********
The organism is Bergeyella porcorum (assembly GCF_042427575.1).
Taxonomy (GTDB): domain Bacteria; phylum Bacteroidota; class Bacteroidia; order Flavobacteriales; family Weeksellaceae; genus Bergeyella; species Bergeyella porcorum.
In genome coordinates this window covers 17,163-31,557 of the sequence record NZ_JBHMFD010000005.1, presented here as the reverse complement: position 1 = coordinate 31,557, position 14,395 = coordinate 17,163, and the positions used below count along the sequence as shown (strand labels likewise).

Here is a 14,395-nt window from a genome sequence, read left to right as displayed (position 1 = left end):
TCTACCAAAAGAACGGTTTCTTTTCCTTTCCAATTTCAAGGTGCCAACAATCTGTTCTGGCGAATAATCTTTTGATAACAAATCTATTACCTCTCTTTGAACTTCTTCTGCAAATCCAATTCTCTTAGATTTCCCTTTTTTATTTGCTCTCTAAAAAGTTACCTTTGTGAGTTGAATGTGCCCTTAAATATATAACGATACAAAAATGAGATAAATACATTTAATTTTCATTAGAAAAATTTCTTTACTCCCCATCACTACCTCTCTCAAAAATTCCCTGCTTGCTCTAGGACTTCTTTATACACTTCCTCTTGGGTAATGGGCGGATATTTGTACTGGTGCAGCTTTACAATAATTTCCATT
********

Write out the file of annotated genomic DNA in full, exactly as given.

The organism is Bergeyella porcorum (assembly GCF_042427575.1).
Taxonomy (GTDB): domain Bacteria; phylum Bacteroidota; class Bacteroidia; order Flavobacteriales; family Weeksellaceae; genus Bergeyella; species Bergeyella porcorum.
In genome coordinates this window covers 17,163-31,557 of the sequence record NZ_JBHMFD010000005.1, presented here as the reverse complement: position 1 = coordinate 31,557, position 14,395 = coordinate 17,163, and the positions used below count along the sequence as shown (strand labels likewise).

Here is a 14,395-nt window from a genome sequence, read left to right as displayed (position 1 = left end):
TCTACCAAAAGAACGGTTTCTTTTCCTTTCCAATTTCAAGGTGCCAACAATCTGTTCTGGCGAATAATCTTTTGATAACAAATCTATTACCTCTCTTTGAACTTCTTCTGCAAATCCAATTCTCTTAGATTTCCCTTTTTTATTTGCTCTCTAAAAAGTTACCTTTGTGAGTTGAATGTGCCCTTAAATATATAACGATACAAAAATGAGATAAATACATTTAATTTTCATTAGAAAAATTTCTTTACTCCCCATCACTACCTCTCTCAAAAATTCCCTGCTTGCTCTAGGACTTCTTTATACACTTCCTCTTGGGTAATGGGCGGATATTTGTACTGGTGCAGCTTTACAATAATTTCCATT